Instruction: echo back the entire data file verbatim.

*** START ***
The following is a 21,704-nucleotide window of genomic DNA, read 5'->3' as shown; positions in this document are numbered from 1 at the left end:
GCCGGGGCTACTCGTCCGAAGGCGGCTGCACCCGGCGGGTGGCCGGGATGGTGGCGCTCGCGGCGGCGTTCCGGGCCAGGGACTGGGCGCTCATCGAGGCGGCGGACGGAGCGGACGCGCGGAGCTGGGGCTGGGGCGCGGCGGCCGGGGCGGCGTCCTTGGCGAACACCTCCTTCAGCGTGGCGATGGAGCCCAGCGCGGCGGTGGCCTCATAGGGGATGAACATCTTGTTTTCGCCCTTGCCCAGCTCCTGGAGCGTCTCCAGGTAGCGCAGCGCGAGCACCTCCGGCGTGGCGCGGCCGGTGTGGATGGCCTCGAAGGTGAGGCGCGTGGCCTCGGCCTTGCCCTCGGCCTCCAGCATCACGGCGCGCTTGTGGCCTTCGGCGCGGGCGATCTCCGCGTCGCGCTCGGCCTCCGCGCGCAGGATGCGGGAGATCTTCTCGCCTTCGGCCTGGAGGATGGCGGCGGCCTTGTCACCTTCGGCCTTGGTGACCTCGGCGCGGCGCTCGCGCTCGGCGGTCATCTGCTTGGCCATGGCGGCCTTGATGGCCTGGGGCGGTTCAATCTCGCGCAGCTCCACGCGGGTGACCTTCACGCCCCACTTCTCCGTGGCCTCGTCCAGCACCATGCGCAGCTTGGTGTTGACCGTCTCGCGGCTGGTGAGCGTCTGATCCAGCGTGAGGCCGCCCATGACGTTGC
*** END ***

The following is a 21,704-nucleotide window of genomic DNA, read 5'->3' as shown; positions in this document are numbered from 1 at the left end:
GCCGGGGCTACTCGTCCGAAGGCGGCTGCACCCGGCGGGTGGCCGGGATGGTGGCGCTCGCGGCGGCGTTCCGGGCCAGGGACTGGGCGCTCATCGAGGCGGCGGACGGAGCGGACGCGCGGAGCTGGGGCTGGGGCGCGGCGGCCGGGGCGGCGTCCTTGGCGAACACCTCCTTCAGCGTGGCGATGGAGCCCAGCGCGGCGGTGGCCTCATAGGGGATGAACATCTTGTTTTCGCCCTTGCCCAGCTCCTGGAGCGTCTCCAGGTAGCGCAGCGCGAGCACCTCCGGCGTGGCGCGGCCGGTGTGGATGGCCTCGAAGGTGAGGCGCGTGGCCTCGGCCTTGCCCTCGGCCTCCAGCATCACGGCGCGCTTGTGGCCTTCGGCGCGGGCGATCTCCGCGTCGCGCTCGGCCTCCGCGCGCAGGATGCGGGAGATCTTCTCGCCTTCGGCCTGGAGGATGGCGGCGGCCTTGTCACCTTCGGCCTTGGTGACCTCGGCGCGGCGCTCGCGCTCGGCGGTCATCTGCTTGGCCATGGCGGCCTTGATGGCCTGGGGCGGTTCAATCTCGCGCAGCTCCACGCGGGTGACCTTCACGCCCCACTTCTCCGTGGCCTCGTCCAGCACCATGCGCAGCTTGGTGTTGACCGTCTCGCGGCTGGTGAGCGTCTGATCCAGCGTGAGGCCGCCCATGACGTTGC